Agencies

[Federal Register Volume 70, Number 47 (Friday, March 11, 2005)]
[Notices]
[Pages 12176-12177]
From the Federal Register Online via the Government Printing Office [www.gpo.gov]
[FR Doc No: 05-4814]


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DEPARTMENT OF AGRICULTURE

Agricultural Marketing Service

[Docket Number FV-04-308]


United States Standards for Grades of Sweet Peppers

AGENCY: Agricultural Marketing Service, USDA.

ACTION: Notice, request for public comment.

-----------------------------------------------------------------------

SUMMARY: The Agricultural Marketing Service (AMS), of the Department of 
Agriculture (USDA) is soliciting comments on it's proposal to revise 
the United States Standards for Grades of Sweet Peppers. This action is 
being taken at the request of the Fruit and Vegetable Industry Advisory 
Committee, which asked AMS to review the grade standards for possible 
revision. AMS is proposing to revise the standards to report decay 
affecting the stems under the serious damage tolerance in all grades 
instead of the more restrictive tolerance of two percent for decay. 
Additionally, AMS is proposing to amend the similar varietal 
requirement to allow mixed colors and/or types when designated as 
speciality packs and remove the unclassified category. AMS is proposing 
to remove the requirement to re-designate lots of sweet peppers as 
``Mixed Color'' in the grade statement when peppers fail to meet the 
color requirement. AMS is also proposing to include the Mixed Color 
designation as an option for any lot of sweet peppers intentionally 
packed with peppers of different color. The proposed revisions would 
bring the standards for sweet peppers in line with current marketing 
practices, thereby improving the usefulness of the standards in serving 
the industry.

DATES: Comments must be received by May 10, 2005.

ADDRESSES: Interested persons are invited to submit written comments to 
the Standardization Section, Fresh Products Branch, Fruit and Vegetable 
Programs, Agricultural Marketing Service, U.S. Department of 
Agriculture, 1400 Independence Ave. SW., Room 1661 South Building, Stop 
0240, Washington, DC 20250-0240; fax (202) 720-8871, e-mail 
FPB.DocketClerk@usda.gov. Comments should make reference to the dates 
and page number of this issue of the Federal Register and will be made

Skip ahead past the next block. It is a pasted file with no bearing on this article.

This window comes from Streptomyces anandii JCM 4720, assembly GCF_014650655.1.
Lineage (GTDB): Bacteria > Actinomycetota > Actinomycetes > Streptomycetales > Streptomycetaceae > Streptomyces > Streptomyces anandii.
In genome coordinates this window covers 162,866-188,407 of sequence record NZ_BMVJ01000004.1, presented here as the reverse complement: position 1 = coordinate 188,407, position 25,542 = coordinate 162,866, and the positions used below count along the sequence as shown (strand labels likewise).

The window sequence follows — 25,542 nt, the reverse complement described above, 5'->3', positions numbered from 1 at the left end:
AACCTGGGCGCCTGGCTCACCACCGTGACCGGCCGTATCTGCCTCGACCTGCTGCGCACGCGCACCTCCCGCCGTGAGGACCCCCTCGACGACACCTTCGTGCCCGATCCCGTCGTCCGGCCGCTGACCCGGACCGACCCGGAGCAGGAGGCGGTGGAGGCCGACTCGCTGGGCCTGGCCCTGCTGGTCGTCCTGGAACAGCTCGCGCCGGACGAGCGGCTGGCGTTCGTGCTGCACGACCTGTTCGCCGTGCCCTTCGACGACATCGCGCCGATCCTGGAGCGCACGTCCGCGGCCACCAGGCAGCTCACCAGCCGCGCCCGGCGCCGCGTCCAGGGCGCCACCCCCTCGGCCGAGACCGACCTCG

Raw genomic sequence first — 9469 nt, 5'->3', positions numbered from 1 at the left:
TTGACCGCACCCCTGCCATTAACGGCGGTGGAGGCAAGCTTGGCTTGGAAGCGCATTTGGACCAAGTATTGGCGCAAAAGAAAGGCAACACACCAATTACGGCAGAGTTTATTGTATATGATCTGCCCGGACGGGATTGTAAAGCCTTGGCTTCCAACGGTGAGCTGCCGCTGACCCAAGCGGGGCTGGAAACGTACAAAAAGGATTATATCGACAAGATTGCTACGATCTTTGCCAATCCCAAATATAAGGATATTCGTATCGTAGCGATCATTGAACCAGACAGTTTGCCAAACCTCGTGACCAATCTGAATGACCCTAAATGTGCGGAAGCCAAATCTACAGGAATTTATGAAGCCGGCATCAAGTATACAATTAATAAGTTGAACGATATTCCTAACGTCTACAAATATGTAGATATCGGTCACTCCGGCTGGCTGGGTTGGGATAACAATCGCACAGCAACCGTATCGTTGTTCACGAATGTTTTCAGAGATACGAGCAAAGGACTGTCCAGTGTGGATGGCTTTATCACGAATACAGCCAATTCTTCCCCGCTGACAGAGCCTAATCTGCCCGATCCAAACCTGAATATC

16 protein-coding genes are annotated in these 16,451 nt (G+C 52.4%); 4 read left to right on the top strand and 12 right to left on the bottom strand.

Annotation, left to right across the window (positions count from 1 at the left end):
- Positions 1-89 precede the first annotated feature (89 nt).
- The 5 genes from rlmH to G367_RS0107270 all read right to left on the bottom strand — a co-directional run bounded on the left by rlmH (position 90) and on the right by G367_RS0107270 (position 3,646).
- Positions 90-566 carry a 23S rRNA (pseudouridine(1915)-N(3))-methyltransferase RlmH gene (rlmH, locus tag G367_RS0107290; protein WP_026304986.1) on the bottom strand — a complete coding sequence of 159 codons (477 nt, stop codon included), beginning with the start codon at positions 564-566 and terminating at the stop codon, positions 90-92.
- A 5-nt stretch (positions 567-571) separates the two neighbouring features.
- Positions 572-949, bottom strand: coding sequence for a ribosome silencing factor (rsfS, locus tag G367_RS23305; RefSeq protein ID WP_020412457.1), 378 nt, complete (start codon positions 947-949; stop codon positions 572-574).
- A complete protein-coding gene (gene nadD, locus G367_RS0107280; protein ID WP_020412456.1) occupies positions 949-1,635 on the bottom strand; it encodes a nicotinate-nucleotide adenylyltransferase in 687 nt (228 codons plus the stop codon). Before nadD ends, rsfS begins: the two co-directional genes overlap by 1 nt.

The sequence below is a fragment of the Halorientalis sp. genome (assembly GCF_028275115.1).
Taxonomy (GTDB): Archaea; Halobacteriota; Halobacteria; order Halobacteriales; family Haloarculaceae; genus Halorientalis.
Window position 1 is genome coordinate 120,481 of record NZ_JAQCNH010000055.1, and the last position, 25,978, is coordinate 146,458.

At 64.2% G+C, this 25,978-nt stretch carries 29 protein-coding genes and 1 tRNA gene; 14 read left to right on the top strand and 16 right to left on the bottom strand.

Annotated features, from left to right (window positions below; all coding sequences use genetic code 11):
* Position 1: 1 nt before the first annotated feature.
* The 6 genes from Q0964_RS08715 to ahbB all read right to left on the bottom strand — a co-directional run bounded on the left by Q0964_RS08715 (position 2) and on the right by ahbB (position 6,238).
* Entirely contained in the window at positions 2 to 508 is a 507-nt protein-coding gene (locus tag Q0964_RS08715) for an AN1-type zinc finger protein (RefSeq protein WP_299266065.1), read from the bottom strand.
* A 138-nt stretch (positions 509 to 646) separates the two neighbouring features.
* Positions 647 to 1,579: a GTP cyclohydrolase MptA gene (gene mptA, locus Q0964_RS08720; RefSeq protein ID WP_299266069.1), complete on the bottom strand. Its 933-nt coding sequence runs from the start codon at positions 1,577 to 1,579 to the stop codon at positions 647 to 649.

available for public inspection in the above office during regular 
business hours. The United States Standards for Grades of Sweet Peppers 
are available either through the address cited above or by accessing 
the Fresh Products Branch Web site at: http://www.ams.usda.gov/
standards/stanfrfv.htm.

FOR FURTHER INFORMATION CONTACT: David L. Priester, at the above 
address or call (202) 720-2185; e-mail David.Priester@usda.gov.

SUPPLEMENTARY INFORMATION: Section 203(c) of the Agricultural Marketing 
Act of 1946 (7 U.S.C. 1621-1627), as amended, directs and authorizes 
the Secretary of Agriculture ``to develop and improve standards of 
quality, condition, quantity, grade and packaging and recommend and 
demonstrate such standards in order to encourage uniformity and 
consistency in commercial practices * * *.'' AMS is committed to 
carrying out this authority in a manner that facilitates the marketing 
of agricultural commodities and makes copies of official standards 
available upon request. The United States Standards for Grades of 
Fruits and Vegetables not connected with Federal Marketing Orders or 
U.S. Import Requirements, no longer appear in the Code of Federal 
Regulations, but are maintained by USDA/AMS/Fruit and Vegetable 
Programs.
    AMS is proposing to revise the voluntary U.S. Standards for Grades 
of Sweet Peppers using procedures that appear in Part 36 Title 7 of the 
Code of Federal Regulations (7 CFR Part 36). These standards were last 
revised in 1989.

Background

    Prior to undertaking research and other work associated with 
revision of the grade standards, AMS published a notice in the Federal 
Register (69 FR 33345) on June 15, 2004, soliciting comments on the 
possible revision to the United States Standards for Grades of Sweet 
Peppers.
    In response to our request for comments, AMS received three

[[Page 12177]]

comments from industry groups. One comment was in favor of the proposed 
revisions of the standard and two comments were opposed.
    One comment from an industry association which represents growers, 
packers and shippers is in favor of the proposal to amend the United 
States Standards for Grades of Sweet Peppers by separating the scoring 
and reporting of decay affecting the walls and calyxes from decay 
affecting the stems only. The proposed tolerances would allow decay 
affecting the stems only to be scored under the serious damage 
tolerance in all grades, and decay affecting the walls and/or calyxes 
shall continue to be scored under the more restrictive tolerance of two 
percent for decay.
    AMS also received one comment from an industry group which 
represents receivers. The comment did not support the proposed revision 
to the decay tolerance. The commenter stated that all decay has a 
serious negative impact on the appearance and marketability of the 
product and requested not to change the decay tolerances. AMS also 
received one comment from an industry association which represents 
producers. The commenter proposes that decay affecting the stems and 
calyxes should not be scored against any grade, and should only be 
noted on the inspectors's notesheet and not reported on the 
certificate. AMS has reviewed stem decay affecting various commodities 
and believes the proposed changes would bring sweet peppers in line 
with other grade standards with regards to stem decay. Decay affecting 
the stem only does not affect the edible portion of the pepper, and 
does not affect the marketability to the same degree as decay affecting 
the walls and/or calyx. AMS believes a revision to the decay tolerance 
is warranted to better serve the industry.